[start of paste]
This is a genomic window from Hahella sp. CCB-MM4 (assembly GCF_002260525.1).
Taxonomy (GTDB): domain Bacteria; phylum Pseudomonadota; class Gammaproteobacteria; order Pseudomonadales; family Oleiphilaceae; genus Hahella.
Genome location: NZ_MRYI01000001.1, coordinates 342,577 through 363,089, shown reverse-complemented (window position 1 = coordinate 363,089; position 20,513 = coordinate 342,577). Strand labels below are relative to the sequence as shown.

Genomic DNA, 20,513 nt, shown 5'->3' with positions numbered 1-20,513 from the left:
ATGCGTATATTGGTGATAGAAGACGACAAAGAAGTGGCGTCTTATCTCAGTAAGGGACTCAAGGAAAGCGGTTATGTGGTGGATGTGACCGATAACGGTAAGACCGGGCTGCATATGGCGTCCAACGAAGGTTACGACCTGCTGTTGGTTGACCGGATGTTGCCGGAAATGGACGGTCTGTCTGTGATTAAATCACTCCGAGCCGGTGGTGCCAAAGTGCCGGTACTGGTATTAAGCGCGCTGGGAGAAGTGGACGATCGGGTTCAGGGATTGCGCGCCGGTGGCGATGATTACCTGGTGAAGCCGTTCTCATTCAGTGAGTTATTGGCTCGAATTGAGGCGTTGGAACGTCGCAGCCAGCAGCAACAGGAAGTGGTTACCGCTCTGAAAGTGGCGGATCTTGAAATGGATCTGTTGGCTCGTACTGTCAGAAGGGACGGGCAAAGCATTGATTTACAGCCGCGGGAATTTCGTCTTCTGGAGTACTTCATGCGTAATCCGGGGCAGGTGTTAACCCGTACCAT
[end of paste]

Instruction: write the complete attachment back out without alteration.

This is a genomic window from Hahella sp. CCB-MM4 (assembly GCF_002260525.1).
Taxonomy (GTDB): domain Bacteria; phylum Pseudomonadota; class Gammaproteobacteria; order Pseudomonadales; family Oleiphilaceae; genus Hahella.
Genome location: NZ_MRYI01000001.1, coordinates 342,577 through 363,089, shown reverse-complemented (window position 1 = coordinate 363,089; position 20,513 = coordinate 342,577). Strand labels below are relative to the sequence as shown.

Genomic DNA, 20,513 nt, shown 5'->3' with positions numbered 1-20,513 from the left:
ATGCGTATATTGGTGATAGAAGACGACAAAGAAGTGGCGTCTTATCTCAGTAAGGGACTCAAGGAAAGCGGTTATGTGGTGGATGTGACCGATAACGGTAAGACCGGGCTGCATATGGCGTCCAACGAAGGTTACGACCTGCTGTTGGTTGACCGGATGTTGCCGGAAATGGACGGTCTGTCTGTGATTAAATCACTCCGAGCCGGTGGTGCCAAAGTGCCGGTACTGGTATTAAGCGCGCTGGGAGAAGTGGACGATCGGGTTCAGGGATTGCGCGCCGGTGGCGATGATTACCTGGTGAAGCCGTTCTCATTCAGTGAGTTATTGGCTCGAATTGAGGCGTTGGAACGTCGCAGCCAGCAGCAACAGGAAGTGGTTACCGCTCTGAAAGTGGCGGATCTTGAAATGGATCTGTTGGCTCGTACTGTCAGAAGGGACGGGCAAAGCATTGATTTACAGCCGCGGGAATTTCGTCTTCTGGAGTACTTCATGCGTAATCCGGGGCAGGTGTTAACCCGTACCAT